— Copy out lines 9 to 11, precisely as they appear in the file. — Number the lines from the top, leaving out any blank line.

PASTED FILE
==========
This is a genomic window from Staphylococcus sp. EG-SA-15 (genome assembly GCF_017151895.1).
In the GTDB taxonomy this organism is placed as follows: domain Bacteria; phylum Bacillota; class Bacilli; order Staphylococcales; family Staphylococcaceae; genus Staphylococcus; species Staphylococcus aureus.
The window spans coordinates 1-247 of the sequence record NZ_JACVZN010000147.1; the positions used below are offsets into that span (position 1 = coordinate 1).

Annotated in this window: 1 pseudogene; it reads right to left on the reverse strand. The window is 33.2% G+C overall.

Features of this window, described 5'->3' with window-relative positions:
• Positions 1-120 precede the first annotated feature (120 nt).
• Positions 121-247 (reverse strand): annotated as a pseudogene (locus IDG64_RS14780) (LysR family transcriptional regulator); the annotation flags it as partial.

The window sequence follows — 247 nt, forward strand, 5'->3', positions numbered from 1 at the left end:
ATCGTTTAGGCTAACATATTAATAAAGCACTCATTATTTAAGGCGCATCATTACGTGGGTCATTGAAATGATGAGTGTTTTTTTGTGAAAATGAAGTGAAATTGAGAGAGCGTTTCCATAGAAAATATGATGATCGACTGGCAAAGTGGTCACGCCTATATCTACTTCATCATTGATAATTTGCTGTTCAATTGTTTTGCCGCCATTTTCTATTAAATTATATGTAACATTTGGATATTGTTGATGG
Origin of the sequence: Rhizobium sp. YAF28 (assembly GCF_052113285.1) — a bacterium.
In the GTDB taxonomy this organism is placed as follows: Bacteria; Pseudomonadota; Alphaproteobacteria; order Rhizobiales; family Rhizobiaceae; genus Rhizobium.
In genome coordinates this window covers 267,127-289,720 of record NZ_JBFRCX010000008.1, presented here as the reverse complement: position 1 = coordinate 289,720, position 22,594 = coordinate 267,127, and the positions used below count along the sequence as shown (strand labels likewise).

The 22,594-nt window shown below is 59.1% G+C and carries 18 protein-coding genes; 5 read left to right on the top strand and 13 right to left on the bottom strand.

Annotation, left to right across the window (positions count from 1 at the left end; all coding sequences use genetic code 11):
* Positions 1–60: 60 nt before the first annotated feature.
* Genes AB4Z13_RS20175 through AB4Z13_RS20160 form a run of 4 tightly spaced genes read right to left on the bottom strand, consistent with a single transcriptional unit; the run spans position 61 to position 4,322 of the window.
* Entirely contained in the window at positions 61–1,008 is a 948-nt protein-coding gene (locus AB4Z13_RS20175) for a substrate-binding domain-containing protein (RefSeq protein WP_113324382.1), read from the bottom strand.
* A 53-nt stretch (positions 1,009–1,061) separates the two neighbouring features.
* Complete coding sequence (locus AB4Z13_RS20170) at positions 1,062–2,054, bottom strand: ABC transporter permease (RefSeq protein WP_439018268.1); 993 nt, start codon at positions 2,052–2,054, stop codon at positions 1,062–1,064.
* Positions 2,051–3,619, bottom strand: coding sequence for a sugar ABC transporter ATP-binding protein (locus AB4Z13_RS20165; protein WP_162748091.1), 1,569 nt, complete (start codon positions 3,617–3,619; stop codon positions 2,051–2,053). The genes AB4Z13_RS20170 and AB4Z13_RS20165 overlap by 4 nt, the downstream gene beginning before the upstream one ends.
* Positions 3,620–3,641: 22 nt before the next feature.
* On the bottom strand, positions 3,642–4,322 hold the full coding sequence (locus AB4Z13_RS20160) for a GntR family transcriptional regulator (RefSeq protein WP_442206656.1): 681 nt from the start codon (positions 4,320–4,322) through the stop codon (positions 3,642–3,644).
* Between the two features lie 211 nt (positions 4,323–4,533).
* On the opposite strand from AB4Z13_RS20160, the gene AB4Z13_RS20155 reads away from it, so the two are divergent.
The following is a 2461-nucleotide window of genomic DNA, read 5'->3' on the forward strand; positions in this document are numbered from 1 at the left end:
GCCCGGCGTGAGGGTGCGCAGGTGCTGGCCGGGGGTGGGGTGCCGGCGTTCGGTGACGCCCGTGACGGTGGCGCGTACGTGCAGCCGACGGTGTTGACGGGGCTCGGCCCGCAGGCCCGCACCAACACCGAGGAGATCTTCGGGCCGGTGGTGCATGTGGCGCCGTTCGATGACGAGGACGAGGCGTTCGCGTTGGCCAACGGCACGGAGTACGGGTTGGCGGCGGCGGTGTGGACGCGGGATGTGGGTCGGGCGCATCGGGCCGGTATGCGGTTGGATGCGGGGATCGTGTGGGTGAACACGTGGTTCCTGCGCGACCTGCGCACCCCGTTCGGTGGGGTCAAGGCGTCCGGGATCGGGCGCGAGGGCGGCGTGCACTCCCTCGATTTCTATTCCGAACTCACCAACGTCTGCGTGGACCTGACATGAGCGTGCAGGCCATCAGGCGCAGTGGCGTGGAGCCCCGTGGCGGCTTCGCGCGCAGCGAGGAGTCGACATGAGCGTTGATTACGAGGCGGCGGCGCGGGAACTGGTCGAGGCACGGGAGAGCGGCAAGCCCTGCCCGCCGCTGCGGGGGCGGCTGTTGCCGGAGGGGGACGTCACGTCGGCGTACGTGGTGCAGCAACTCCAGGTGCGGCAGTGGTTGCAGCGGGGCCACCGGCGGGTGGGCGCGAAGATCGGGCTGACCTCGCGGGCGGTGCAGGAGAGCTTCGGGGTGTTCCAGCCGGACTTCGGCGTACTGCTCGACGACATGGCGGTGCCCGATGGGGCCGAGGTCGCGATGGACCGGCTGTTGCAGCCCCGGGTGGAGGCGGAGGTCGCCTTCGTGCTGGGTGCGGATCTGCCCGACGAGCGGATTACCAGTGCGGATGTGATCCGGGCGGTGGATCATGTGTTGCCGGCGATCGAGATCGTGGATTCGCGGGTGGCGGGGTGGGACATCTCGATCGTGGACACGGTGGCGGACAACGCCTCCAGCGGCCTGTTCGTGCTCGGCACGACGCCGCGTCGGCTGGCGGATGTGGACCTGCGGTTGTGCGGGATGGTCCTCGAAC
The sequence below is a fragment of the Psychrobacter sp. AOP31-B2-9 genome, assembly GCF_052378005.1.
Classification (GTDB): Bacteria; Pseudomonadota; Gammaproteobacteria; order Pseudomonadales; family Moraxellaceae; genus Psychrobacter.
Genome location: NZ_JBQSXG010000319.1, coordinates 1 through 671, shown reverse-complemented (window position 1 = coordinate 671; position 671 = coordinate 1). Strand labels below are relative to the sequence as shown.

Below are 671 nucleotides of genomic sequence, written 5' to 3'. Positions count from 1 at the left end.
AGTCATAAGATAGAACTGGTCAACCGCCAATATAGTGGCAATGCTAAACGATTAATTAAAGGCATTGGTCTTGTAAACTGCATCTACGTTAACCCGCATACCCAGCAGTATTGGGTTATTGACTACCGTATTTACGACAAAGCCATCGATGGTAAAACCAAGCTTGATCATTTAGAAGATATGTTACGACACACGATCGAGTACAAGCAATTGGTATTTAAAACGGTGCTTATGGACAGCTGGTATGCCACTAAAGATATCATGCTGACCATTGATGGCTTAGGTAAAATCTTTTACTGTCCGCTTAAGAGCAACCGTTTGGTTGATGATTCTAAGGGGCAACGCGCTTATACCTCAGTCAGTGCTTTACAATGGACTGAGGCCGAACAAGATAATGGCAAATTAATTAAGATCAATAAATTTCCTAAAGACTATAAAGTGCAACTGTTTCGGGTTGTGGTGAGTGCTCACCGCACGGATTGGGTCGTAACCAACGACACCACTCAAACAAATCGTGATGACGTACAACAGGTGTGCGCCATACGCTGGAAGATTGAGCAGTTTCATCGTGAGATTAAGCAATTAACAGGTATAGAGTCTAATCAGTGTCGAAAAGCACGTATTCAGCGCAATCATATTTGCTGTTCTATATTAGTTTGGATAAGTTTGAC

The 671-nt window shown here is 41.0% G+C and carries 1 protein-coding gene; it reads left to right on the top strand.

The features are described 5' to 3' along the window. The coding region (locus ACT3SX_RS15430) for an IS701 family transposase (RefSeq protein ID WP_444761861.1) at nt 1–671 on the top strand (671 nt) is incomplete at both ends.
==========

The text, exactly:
ATCGTTTAGGCTAACATATTAATAAAGCACTCATTATTTAAGGCGCATCATTACGTGGGTCATTGAAATGATGAGTGTTTTTTTGTGAAAATGAAGTGAAATTGAGAGAGCGTTTCCATAGAAAATATGATGATCGACTGGCAAAGTGGTCACGCCTATATCTACTTCATCATTGATAATTTGCTGTTCAATTGTTTTGCCGCCATTTTCTATTAAATTATATGTAACATTTGGATATTGTTGATGG
Origin of the sequence: Rhizobium sp. YAF28 (assembly GCF_052113285.1) — a bacterium.
In the GTDB taxonomy this organism is placed as follows: Bacteria; Pseudomonadota; Alphaproteobacteria; order Rhizobiales; family Rhizobiaceae; genus Rhizobium.